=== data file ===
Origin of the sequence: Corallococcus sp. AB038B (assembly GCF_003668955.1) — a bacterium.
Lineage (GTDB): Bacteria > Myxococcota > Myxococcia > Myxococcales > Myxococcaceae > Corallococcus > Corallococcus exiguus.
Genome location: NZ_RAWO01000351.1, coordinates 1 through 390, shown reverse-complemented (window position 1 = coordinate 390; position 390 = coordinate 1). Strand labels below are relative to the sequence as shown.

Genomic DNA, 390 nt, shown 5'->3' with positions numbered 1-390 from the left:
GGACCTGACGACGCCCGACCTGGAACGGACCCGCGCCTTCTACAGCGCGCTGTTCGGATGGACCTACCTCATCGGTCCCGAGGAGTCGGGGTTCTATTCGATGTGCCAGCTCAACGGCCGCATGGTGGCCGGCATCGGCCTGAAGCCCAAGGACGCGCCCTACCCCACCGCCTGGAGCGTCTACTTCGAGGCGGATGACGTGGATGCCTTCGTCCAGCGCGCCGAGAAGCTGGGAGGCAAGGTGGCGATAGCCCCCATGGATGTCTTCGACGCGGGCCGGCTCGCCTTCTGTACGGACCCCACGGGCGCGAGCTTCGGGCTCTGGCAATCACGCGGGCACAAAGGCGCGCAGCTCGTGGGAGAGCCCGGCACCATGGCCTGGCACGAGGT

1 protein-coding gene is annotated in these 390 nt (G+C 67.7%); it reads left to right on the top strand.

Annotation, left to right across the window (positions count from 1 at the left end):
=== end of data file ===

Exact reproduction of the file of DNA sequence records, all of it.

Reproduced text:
Origin of the sequence: Corallococcus sp. AB038B (assembly GCF_003668955.1) — a bacterium.
Lineage (GTDB): Bacteria > Myxococcota > Myxococcia > Myxococcales > Myxococcaceae > Corallococcus > Corallococcus exiguus.
Genome location: NZ_RAWO01000351.1, coordinates 1 through 390, shown reverse-complemented (window position 1 = coordinate 390; position 390 = coordinate 1). Strand labels below are relative to the sequence as shown.

Genomic DNA, 390 nt, shown 5'->3' with positions numbered 1-390 from the left:
GGACCTGACGACGCCCGACCTGGAACGGACCCGCGCCTTCTACAGCGCGCTGTTCGGATGGACCTACCTCATCGGTCCCGAGGAGTCGGGGTTCTATTCGATGTGCCAGCTCAACGGCCGCATGGTGGCCGGCATCGGCCTGAAGCCCAAGGACGCGCCCTACCCCACCGCCTGGAGCGTCTACTTCGAGGCGGATGACGTGGATGCCTTCGTCCAGCGCGCCGAGAAGCTGGGAGGCAAGGTGGCGATAGCCCCCATGGATGTCTTCGACGCGGGCCGGCTCGCCTTCTGTACGGACCCCACGGGCGCGAGCTTCGGGCTCTGGCAATCACGCGGGCACAAAGGCGCGCAGCTCGTGGGAGAGCCCGGCACCATGGCCTGGCACGAGGT

1 protein-coding gene is annotated in these 390 nt (G+C 67.7%); it reads left to right on the top strand.

Annotation, left to right across the window (positions count from 1 at the left end):